The latest stagings for some kids classics gets some extra layers that deepen the stories and bring back some complexity to stories that had been simplified over the years. Tales of naughty children in The Secret Garden is given some extra shading with the casting of an Indian Mary at the centre of Frances Hodgson Burnett's original story. While Mary had always been born in India, it was written as a British child born away and returns home after the loss of her parents, but with the switch in ethnicities, and returning to a relative's English household, thus making Colin part Indian as well, gives the story an added aspect of colonialism. Over at the National Theatre, a new version of Disney's second film Pinocchio by Dennis Kelly, accentuates the darkness and creepiness more in tune with the original Carlo Collodi than the Disney film. Kelly, who turned Roald Dahl's Matilda into a successful musical, seems in opposition to the Disney aesthetics. Kelly's version of Pinocchio definitely ramps up the naughty children and, while still keeping Pinocchio on Disney's strings by melding the classic songs from the film, into this darker, slightly more adult version, helmed by John Tiffany. It's kudos to Disney Theatricals for allowing their properties to be given this chance to grow up, but like their stage version of The Jungle Book helmed by Mary Zimmerman (which yielded a far more spiritual, zen version of that classic), it often makes for an odd entity under the guise of Disney.

               

YPT's The Secret Garden is a nice slow and patient version with a wonderful Natalia Gracious as Mary, with Gracious managing to make the precocious, entitled, and selfish Mary a worthy heroine when it could have easily been cloying or annoying. She's eventually joined by a lovely Vivien Endicott Douglass as Martha, a servant, and a charming Benjamin Sutherland as Dichon, the village boy Mary befriends as they discover the mysteries of the house and the secret garden within it. Jack Runeckles plays Colin, Mary's hidden sick cousin, who like Mary, acts like a naughty entitled brat, but whom Runeckles somehow manages to make likeable. Simon Branken is great as both Lord Craven and Dr. Craven, while Dan Lett and Sarah Mennell round out the adult help of the manor.

There is a peacefulness to the production on Teresa Przybylski's simple but effectively changing set, as the mystery of the manor as Mary adjusts to her new life in England is slowly revealed. The story feels like a slow burn, and the added switch in Mary's origin, which changes little in the overall story, gives the play some added diversity and brings into the question of Indian colonialism, and even giving it a bit of a switch here, where the Indian children end up being in a higher class system than the caucasian folks working around the manor. It also gives Colin's story a greater dimension, as his father ignores him particularly as a reminder to his dead Indian mother and their similar features.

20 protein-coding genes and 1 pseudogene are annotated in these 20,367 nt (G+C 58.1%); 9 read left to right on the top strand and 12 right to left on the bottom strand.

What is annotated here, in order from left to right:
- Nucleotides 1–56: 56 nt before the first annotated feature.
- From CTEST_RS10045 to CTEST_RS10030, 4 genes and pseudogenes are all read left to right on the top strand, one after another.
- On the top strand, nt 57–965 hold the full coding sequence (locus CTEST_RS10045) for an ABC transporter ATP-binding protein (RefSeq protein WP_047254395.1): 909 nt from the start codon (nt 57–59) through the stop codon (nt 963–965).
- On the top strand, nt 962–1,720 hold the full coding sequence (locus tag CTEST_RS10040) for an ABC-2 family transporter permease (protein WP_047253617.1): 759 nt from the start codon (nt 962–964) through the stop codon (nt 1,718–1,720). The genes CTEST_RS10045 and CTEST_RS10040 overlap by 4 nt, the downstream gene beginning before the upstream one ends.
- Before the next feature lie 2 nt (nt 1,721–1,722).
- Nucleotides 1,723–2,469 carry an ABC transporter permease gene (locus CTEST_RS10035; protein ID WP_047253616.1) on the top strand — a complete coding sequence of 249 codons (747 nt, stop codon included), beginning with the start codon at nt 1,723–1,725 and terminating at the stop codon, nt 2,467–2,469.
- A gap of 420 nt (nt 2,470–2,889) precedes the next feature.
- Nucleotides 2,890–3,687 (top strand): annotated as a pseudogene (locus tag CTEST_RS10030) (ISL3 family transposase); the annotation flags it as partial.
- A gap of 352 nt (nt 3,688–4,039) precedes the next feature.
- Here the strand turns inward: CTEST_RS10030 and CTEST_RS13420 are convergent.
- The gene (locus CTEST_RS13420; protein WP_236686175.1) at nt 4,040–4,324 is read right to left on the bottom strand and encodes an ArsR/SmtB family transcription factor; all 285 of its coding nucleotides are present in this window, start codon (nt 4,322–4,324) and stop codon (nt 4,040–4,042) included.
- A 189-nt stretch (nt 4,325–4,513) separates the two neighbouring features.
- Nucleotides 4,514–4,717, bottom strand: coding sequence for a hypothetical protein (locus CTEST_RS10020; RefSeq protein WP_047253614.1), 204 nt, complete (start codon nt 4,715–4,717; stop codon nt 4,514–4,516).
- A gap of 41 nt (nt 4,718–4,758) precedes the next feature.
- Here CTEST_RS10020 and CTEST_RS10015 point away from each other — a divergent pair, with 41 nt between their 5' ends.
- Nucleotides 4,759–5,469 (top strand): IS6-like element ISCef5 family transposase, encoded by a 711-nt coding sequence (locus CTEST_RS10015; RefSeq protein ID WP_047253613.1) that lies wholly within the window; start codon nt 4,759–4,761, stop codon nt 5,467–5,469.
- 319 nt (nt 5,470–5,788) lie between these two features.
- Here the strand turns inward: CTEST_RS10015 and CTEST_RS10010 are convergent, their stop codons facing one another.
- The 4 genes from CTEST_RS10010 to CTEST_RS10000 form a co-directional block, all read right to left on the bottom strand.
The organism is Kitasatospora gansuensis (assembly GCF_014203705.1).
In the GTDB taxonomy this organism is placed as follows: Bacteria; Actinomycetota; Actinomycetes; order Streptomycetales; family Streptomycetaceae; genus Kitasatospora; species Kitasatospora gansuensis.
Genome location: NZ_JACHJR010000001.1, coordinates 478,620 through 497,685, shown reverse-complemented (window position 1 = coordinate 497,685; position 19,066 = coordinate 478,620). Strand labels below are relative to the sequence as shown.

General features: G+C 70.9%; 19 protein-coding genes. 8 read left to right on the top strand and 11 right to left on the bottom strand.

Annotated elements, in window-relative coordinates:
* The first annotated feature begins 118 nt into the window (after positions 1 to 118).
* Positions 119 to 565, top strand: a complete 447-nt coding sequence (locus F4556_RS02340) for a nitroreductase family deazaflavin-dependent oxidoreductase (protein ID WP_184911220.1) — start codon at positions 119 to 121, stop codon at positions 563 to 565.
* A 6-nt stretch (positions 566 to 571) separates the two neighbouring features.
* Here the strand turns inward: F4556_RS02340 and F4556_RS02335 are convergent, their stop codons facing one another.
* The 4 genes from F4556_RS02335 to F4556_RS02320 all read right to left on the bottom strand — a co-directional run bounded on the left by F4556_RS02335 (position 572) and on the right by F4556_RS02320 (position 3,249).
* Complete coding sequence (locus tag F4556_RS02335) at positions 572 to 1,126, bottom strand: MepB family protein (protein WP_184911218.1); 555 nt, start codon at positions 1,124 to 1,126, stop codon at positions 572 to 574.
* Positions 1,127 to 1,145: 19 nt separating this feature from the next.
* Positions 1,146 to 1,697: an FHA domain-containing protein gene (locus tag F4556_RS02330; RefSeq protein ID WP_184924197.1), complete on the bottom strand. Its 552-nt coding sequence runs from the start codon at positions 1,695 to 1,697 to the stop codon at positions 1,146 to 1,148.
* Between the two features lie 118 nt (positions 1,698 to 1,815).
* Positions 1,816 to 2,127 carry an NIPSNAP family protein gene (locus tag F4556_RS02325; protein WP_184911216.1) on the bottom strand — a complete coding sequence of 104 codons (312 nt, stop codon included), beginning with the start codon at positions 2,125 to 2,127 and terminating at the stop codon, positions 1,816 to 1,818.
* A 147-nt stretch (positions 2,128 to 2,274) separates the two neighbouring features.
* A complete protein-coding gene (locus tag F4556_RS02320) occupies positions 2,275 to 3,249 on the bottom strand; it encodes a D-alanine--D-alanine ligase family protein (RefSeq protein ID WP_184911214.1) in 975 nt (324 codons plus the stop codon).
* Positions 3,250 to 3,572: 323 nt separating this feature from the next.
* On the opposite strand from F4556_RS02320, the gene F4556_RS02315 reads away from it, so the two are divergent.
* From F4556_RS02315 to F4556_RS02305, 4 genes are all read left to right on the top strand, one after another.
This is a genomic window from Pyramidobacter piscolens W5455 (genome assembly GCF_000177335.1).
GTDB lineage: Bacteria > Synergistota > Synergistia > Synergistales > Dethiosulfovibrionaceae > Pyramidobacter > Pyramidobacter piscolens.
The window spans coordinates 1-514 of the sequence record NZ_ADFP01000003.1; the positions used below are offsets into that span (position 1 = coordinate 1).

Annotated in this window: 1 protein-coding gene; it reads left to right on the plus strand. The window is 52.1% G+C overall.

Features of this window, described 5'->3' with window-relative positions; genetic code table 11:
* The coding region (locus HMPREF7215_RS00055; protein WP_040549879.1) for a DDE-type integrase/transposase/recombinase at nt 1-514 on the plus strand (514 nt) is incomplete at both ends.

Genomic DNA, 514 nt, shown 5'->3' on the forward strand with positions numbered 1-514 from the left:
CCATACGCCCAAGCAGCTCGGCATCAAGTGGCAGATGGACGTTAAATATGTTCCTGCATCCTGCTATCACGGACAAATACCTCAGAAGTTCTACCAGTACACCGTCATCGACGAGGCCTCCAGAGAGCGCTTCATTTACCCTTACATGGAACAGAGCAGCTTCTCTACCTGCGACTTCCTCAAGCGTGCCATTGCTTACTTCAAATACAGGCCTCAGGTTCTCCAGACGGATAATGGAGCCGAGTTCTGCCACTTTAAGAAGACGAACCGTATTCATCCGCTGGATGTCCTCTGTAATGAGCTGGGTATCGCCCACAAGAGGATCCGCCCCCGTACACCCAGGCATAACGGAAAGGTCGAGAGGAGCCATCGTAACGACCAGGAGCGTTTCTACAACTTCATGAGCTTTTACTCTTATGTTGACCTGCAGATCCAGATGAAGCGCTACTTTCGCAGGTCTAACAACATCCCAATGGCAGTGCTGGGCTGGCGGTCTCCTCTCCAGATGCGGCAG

In John Tiffany's staging of Pinocchio, a joyously charming Joe Idris-Roberts plays our wooden boy Pinocchio as a life-size boy, while Toby Olié's giant puppet heads on Bob Crowley's oversize sets (and costumes) creates an oversized adult world that Pinocchio years to become a part of. With Dennis Kelly's added twisted tone, and some mutations of some of the famous songs, including a reprise of a morphed version of "When You Wish Upon A Star" during Pinocchio's introduction to fame, reminds us that this lesson on becoming a real man is a bumpy, and episodic journey. It's part of the nature of Collodi's original story, but the episodic nature of Pinocchio's journey doesn't necessarily make for a smooth experience as a stage entity, but Tiffany and the stage magic he creates, certainly makes it for an entertaining experience. And with Idris-Roberts centre stage, he pulls our heartstrings without showing any of the threads.

Audrey Brisson is a female Jiminy Cricket, and David Langham plays the Sly Fox, as they guide, or manipulate Pinocchio through this journey of life, but while Brisson and Langham are terrific in their roles, the characters as written seem like they are on differing paths, with Jiminy sounding far too modern at times, while the Sly Fox's villainous streak seem divorced from the overall arch, despite having the plot points directly affected by his machinations. As I had similar problems with Kelly's book for Matilda, I found while he manages to convey the dark tone he's yearning for, the emotional points never quite come through as he's working hard to hit all the plot points, and in Pinocchio's case, all the numerous adventures and troubles the wooden boy falls into. The plot strings are pulled but alas, all the emotional strings are purely from the hands of Idris-Roberts, who reminded me of the innate charm of Daniel Radcliffe.



Photos of Pinocchio by Manuel Harlan 
Photo of The Secret Garden by Cylla von Tiedemann
Vance at http://tapeworthy.blogspot.com